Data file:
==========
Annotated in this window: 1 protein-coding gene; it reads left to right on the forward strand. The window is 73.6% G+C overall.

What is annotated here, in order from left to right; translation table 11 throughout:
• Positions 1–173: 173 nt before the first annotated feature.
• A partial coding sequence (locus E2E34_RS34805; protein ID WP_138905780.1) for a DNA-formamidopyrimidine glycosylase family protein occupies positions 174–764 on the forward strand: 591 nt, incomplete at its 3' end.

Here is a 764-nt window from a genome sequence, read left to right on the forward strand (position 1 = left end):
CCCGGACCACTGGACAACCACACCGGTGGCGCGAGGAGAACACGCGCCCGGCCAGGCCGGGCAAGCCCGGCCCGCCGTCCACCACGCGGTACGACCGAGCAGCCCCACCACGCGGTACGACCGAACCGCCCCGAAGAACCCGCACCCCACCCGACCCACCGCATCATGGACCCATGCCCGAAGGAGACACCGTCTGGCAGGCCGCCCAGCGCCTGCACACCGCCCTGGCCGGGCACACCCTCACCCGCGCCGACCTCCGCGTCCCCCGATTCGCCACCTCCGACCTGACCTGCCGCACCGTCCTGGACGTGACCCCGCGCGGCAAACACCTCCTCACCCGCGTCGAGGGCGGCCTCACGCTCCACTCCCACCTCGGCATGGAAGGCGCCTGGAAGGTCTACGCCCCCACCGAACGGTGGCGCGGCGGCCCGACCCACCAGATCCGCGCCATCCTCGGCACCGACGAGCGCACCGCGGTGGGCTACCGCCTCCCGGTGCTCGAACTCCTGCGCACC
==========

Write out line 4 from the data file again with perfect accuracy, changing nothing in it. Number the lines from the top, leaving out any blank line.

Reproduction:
• A partial coding sequence (locus E2E34_RS34805; protein ID WP_138905780.1) for a DNA-formamidopyrimidine glycosylase family protein occupies positions 174–764 on the forward strand: 591 nt, incomplete at its 3' end.